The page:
Gerry Hemingway Quintet

Demon Chaser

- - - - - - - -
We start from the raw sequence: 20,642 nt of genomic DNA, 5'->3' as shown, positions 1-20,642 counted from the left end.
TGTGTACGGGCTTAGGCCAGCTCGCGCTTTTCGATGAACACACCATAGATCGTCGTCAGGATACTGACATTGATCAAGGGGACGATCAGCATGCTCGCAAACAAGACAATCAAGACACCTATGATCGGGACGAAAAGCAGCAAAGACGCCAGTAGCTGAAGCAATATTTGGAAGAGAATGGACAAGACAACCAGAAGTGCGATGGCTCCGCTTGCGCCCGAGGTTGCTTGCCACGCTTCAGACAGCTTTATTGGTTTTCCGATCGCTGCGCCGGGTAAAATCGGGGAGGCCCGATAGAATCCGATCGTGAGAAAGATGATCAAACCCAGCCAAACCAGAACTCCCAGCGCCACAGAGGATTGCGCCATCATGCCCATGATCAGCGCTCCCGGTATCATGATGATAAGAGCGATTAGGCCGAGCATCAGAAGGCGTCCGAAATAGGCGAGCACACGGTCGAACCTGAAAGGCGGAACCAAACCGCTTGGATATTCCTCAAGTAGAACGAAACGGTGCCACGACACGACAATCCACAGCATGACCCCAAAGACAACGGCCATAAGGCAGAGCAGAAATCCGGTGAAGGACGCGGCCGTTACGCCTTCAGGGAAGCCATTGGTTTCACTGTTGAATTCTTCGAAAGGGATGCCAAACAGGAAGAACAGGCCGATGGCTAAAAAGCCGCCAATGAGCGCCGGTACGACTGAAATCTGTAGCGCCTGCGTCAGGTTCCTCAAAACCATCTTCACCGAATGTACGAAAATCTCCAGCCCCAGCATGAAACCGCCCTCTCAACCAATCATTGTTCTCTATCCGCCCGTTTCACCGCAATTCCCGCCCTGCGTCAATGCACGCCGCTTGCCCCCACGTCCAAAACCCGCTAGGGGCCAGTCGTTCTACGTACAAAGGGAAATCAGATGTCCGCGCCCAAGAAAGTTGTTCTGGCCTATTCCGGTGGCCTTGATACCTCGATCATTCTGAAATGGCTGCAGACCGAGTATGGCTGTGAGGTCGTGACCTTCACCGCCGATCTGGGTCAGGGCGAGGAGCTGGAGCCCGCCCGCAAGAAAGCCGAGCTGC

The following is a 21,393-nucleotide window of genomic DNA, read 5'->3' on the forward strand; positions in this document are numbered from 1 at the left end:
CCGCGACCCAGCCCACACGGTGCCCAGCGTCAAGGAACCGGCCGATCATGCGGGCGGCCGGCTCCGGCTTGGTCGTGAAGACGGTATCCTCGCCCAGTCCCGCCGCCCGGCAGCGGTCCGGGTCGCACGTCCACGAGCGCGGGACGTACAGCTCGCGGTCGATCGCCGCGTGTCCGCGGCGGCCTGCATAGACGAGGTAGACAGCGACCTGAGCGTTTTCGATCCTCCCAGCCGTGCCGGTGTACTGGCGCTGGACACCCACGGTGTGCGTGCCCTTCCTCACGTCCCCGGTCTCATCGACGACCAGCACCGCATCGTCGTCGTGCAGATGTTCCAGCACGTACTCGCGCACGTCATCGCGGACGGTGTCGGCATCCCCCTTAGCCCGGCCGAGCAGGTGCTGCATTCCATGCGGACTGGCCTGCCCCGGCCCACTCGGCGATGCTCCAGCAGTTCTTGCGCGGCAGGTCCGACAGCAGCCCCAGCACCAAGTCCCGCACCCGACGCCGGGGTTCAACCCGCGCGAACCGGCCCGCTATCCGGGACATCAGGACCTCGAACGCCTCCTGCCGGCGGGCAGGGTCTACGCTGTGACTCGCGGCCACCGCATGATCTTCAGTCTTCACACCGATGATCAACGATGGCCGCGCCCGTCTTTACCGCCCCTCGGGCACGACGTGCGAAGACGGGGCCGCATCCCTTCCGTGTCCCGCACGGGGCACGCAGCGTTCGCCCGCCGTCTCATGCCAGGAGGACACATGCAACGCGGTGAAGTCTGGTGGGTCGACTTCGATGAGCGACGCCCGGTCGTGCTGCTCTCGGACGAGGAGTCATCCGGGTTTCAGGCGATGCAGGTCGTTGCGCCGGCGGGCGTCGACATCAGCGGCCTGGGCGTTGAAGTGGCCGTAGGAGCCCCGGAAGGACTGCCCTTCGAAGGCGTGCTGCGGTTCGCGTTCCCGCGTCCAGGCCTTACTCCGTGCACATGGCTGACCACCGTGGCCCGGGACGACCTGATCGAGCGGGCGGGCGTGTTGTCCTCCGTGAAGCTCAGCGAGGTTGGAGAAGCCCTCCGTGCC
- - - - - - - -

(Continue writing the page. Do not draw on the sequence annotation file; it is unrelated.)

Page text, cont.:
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When Hat first released Gerry Hemingway's Demon Chaser , critical acclaim for the date was instant and widespread. The album was out of print for over a decade before being reissued in 2009. Recorded during a 1993 performance in Wuppertal-Elberfeld, Germany, the program consists of five Hemingway compositions and an utterly transformed reading of Dizzy Gillespie's “A Night in Tunisia.” The band of American and European musicians are all from the new vanguard: Michael Moore on alto saxophone, clarinet, and bass clarinet; Wolter Wierbos on trombone; bassist Mark Dresser; cellist Ernst Reijseger; and Hemingway on drums and steel drums. The entire recording is striking: the interplay between musicians is not only intuitive, but utterly kinetic, all of it traced back to the three-piece rhythm section. Hemingway does not draw attention to himself -- except as a composer and arranger -- but to the layering of sounds in rhythmic proportion to the front line. This is evident in “Slamadam,” where the ensemble freely improvises before bass and cello establish a timbral shift and they all take off in a knotty, driving, melodic direction with Hemingway charging from the back, hinting at shifts in time and dynamics. The Gillespie tune walks an elegant line between exciting new jazz and bop -- Reijseger and Dresser contrapuntally establish a framework where Moore and Wierbos can lay the front line right on top of free improvisation, and Hemingway pushes the margin until they become inseparable. The title track is astonishing for the tonal variations created by the use of snare, tom-tom, and the rubato playing of Reijseger that offers a palette for Dresser to nudge the front line into engaging harmonically with some fiery counterpoint. On "Holler Up," both Wierbos and Moore swing hard as Reijseger sets a rhythmic pace and ushers in timbral changes in sequences. Ultimately, however, Demon Chaser is where Hemingway established himself as an amazing composer and arranger. He wrote all this material for the band, yet the ensemble plays his compositions as if they were written collectively. The energy, joy, and empathic listening as layers upon layers of sound reveal and transform themselves in their engaged dialogue -- even at its outside -- make it accessible to almost any jazz fan. Demon Chaser still sounds as if it were recorded last night; offering genuine surprise and delight with each listen.

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